Thomas E. Payne
tpayne at uoregon.edu
Fri Jun 19 14:32:14 UTC 2009
Can someone please remind me of research on the discourse functions of
"subject-complement inversion" constructions in English? These are clauses
like the following:
Behind the counter crouched the thief.
Up jumped the rabbit.
Around the corner came the train.
Under the bed scurried the cat.
The best rider on the team is Marilyn.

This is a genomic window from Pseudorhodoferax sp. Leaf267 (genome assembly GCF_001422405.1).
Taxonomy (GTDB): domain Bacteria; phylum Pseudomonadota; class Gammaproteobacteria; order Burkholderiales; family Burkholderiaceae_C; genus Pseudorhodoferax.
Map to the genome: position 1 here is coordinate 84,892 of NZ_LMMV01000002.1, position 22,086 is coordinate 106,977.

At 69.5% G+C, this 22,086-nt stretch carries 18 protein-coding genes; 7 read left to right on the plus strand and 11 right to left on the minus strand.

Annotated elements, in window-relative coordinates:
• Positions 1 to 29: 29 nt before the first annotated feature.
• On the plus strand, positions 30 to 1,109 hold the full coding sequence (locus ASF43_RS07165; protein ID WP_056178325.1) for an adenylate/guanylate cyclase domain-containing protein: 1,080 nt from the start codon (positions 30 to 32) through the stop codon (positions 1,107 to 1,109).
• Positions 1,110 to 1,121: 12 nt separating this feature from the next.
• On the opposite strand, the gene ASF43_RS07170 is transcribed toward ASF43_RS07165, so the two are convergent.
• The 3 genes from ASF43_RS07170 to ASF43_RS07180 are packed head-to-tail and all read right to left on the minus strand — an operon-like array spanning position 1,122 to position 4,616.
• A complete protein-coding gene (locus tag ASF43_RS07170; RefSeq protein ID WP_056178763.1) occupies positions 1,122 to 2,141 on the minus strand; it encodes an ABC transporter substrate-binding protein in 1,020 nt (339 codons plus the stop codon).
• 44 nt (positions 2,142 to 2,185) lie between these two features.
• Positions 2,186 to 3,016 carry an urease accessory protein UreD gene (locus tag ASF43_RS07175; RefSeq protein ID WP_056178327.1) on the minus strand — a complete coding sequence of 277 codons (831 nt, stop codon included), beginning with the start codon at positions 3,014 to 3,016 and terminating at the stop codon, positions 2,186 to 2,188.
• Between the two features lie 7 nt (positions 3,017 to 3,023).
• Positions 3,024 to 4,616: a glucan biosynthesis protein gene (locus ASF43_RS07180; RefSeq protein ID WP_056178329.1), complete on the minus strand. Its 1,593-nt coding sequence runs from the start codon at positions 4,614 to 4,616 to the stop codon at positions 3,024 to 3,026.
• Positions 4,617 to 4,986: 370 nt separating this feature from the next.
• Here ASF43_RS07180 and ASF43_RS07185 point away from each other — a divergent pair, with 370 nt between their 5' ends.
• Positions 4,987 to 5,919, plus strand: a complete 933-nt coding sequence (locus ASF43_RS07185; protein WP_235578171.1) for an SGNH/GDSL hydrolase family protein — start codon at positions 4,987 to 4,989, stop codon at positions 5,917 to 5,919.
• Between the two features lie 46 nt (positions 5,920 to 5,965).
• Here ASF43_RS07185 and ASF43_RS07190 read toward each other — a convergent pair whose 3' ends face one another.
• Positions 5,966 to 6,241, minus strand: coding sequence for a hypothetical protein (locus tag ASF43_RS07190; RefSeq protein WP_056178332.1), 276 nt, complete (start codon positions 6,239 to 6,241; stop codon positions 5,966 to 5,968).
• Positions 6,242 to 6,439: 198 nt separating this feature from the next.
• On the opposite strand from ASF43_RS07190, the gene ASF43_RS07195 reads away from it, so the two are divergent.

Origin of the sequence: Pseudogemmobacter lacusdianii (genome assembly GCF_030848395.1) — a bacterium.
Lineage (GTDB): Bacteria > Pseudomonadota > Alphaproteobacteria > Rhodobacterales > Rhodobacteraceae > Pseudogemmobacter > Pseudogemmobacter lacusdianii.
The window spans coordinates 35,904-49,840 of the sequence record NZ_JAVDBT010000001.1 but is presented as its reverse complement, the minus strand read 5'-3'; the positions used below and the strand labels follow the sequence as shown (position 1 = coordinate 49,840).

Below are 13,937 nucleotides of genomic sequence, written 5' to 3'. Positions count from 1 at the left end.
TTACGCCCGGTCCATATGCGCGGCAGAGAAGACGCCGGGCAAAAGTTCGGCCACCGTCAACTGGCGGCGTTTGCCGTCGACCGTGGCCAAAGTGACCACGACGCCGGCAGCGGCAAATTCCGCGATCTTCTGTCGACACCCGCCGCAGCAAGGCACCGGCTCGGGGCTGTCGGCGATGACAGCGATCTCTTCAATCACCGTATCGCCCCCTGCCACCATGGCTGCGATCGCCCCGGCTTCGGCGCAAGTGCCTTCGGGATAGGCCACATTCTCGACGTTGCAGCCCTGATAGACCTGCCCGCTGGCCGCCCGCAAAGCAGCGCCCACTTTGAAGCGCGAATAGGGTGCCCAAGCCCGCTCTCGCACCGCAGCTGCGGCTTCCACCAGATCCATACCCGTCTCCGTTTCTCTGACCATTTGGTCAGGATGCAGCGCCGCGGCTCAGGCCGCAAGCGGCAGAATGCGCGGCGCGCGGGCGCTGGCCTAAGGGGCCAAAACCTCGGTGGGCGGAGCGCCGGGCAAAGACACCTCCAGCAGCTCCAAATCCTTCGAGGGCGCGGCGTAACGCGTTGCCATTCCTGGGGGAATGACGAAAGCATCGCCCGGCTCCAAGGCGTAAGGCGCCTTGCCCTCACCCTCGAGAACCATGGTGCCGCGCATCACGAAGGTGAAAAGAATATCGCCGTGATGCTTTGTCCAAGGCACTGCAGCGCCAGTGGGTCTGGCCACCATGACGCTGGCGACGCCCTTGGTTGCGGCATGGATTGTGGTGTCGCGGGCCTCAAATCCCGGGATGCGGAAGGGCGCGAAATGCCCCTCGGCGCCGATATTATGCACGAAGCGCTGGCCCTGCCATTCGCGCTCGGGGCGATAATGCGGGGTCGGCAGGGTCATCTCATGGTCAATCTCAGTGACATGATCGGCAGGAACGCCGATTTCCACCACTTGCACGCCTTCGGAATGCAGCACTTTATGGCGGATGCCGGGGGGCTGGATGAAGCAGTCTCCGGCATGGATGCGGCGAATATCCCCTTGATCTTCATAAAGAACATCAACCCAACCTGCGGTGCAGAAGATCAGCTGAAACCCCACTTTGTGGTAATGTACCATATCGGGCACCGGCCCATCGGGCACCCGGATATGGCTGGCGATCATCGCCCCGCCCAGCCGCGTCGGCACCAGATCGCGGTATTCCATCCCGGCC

Great is thy faithfulness.
In the kitchen is Mrs. Jones.
On the wall hangs a portrait of Churchill.
I don't mean "subject-object inversion" in utterance predicates. Neither
existential/presentational constructions with "existential 'there'".
Thanks so much for references to relevant (preferably recent) literature.
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